Objectives: This systematic review aims to document the identified successes and challenges surrounding the implementation of IDSR in the region available in published literature to highlight areas for prioritization, further research, and to inform further strengthening of IDSR implementation.

Methods: A systematic review of peer-reviewed literature published in English and French from 1 July 2012 to 13 November 2019 was conducted using PubMed and Web of Science. Included articles focused on the WHO African region and discussed the use of IDSR strategies and implementation, assessment of IDSR strategies, or surveillance of diseases covered in the IDSR framework. Data were analyzed descriptively using Microsoft Excel and Tableau Desktop 2019.

Results: The number of peer-reviewed articles discussing IDSR remained low, with 47 included articles focused on 17 countries and regional level systems. Most commonly discussed topics were data reporting (n = 39) and challenges with IDSR implementation (n = 38). Barriers to effective implementation were identified across all IDSR core and support functions assessed in this review: priority disease detection; data reporting, management, and analysis; information dissemination; laboratory functionality; and staff training. Successful implementation was noted where existing surveillance systems and infrastructure were utilized and streamlined with efforts to increase access to healthcare.

Conclusions And Implications Of Findings: These findings highlighted areas where IDSR is performing well and where implementation remains weak. While challenges related to IDSR implementation since the first edition of the technical guidelines were released are not novel, adequately addressing them requires sustained investments in stronger national public health capabilities, infrastructure, and surveillance processes.
View Article and Find Full Text PDF

Download full-text PDF

Source
http://journals.plos.org/plosone/article?id=10.1371/journal.pone.0245457PLOS
http://www.ncbi.nlm.nih.gov/pmc/articles/PMC7906422PMC
July 2021

Clusters of sub-Saharan African countries based on sociobehavioural characteristics and associated HIV incidence.

PeerJ 2021 15;9:e10660. Epub 2021 Jan 15.

Institute of Global Health, University of Geneva, Geneva, Switzerland.

Introduction: HIV incidence varies widely between sub-Saharan African (SSA) countries. This variation coincides with a substantial sociobehavioural heterogeneity, which complicates the design of effective interventions. In this study, we investigated how sociobehavioural heterogeneity in sub-Saharan Africa could account for the variance of HIV incidence between countries.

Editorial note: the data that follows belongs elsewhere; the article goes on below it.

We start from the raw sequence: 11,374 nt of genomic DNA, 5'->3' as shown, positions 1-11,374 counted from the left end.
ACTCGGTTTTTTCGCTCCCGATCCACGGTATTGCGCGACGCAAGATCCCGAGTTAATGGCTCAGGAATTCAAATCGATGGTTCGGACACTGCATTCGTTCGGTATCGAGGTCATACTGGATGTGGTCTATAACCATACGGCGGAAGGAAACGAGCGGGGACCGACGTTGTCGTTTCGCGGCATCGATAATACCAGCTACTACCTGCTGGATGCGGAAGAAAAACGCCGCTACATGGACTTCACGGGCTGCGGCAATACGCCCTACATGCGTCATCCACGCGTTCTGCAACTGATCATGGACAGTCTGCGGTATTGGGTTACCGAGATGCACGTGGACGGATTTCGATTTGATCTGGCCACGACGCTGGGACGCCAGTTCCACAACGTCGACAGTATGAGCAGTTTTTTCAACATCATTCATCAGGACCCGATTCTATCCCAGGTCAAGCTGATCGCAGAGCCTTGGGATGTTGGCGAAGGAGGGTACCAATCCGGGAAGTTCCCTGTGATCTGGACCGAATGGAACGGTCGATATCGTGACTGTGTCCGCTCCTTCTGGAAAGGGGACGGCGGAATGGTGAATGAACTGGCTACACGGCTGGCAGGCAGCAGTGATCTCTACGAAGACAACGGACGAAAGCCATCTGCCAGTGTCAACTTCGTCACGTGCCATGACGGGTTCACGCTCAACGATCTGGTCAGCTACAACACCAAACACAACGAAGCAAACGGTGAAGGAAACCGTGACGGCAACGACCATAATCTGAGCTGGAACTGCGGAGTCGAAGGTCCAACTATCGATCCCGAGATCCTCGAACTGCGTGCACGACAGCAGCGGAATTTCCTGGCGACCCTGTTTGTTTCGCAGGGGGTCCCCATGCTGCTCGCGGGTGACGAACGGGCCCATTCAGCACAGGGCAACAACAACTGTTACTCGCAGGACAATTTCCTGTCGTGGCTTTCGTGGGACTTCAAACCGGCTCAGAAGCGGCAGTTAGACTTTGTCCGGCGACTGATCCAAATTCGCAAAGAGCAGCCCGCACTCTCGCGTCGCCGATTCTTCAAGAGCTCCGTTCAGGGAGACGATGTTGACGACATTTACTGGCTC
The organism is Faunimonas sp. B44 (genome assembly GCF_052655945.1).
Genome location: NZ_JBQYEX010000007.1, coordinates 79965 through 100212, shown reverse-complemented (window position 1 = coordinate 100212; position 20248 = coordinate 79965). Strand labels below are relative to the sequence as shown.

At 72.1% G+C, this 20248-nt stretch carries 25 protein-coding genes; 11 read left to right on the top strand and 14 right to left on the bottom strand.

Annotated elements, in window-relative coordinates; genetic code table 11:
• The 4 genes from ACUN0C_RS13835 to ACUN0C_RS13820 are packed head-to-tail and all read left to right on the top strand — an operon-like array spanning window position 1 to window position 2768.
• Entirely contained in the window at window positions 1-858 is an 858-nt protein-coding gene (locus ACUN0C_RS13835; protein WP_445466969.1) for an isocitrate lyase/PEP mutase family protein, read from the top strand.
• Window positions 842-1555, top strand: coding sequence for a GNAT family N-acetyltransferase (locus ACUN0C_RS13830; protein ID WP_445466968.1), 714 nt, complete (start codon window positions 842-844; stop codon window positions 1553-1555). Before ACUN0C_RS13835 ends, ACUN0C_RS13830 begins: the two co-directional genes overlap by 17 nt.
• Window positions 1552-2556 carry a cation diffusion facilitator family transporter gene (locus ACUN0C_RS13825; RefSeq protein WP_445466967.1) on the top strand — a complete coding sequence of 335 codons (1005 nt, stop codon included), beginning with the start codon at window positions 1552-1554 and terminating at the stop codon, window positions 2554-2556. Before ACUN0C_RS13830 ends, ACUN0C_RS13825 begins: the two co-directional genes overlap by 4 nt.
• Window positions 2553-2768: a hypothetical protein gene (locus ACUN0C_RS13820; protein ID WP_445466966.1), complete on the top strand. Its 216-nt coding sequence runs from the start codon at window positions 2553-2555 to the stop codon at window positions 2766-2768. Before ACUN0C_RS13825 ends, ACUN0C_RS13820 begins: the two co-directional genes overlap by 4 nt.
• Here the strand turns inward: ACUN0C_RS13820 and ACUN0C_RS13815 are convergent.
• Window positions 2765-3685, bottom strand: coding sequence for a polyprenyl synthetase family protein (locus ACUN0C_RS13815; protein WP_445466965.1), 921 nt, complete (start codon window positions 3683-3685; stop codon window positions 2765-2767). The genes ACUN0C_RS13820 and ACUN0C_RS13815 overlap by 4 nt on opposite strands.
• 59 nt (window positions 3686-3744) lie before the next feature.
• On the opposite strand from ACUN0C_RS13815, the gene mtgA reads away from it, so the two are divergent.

Methods: We analysed aggregated data, at the national-level, from the most recent Demographic and Health Surveys of 29 SSA countries (2010-2017), which included 594,644 persons (183,310 men and 411,334 women). We preselected 48 demographic, socio-economic, behavioural and HIV-related attributes to describe each country. We used Principal Component Analysis to visualize sociobehavioural similarity between countries, and to identify the variables that accounted for most sociobehavioural variance in SSA. We used hierarchical clustering to identify groups of countries with similar sociobehavioural profiles, and we compared the distribution of HIV incidence (estimates from UNAIDS) and sociobehavioural variables within each cluster.

Results: The most important characteristics, which explained 69% of sociobehavioural variance across SSA among the variables we assessed were: religion; male circumcision; number of sexual partners; literacy; uptake of HIV testing; women's empowerment; accepting attitude toward people living with HIV/AIDS; rurality; ART coverage; and, knowledge about AIDS. Our model revealed three groups of countries, each with characteristic sociobehavioural profiles. HIV incidence was mostly similar within each cluster and different between clusters (median (IQR); 0.5/1000 (0.6/1000), 1.8/1000 (1.3/1000) and 5.0/1000 (4.2/1000)).

Conclusions: Our findings suggest that the combination of sociobehavioural factors play a key role in determining the course of the HIV epidemic, and that similar techniques can help to predict the effects of behavioural change on the HIV epidemic and to design targeted interventions to impede HIV transmission in SSA.
View Article and Find Full Text PDF

Download full-text PDF

Source
http://dx.doi.org/10.7717/peerj.10660DOI Listing
http://www.ncbi.nlm.nih.gov/pmc/articles/PMC7812934PMC
January 2021

Social determinants of male partner attendance in women's prevention-of mother-to-child transmission program in Malawi.

BMC Public Health 2020 Nov 30;20(1):1821. Epub 2020 Nov 30.

Institute of Management, Scuola Superiore Sant'Anna, Piazza Martiri Libertà, 56127, Pisa, Italy.

Background: Male partners are rarely present during PMTCT (Prevention-Mother-To-Child-Transmission) services in Sub-Saharan Africa (SSA). Male involvement is increasingly recognised as an important element of women's access to care. This study aims to identify the socio-demographic characteristics, HIV-Knowledge, Attitude and Practice (KAP) among women accompanied and not accompanied by their male partners.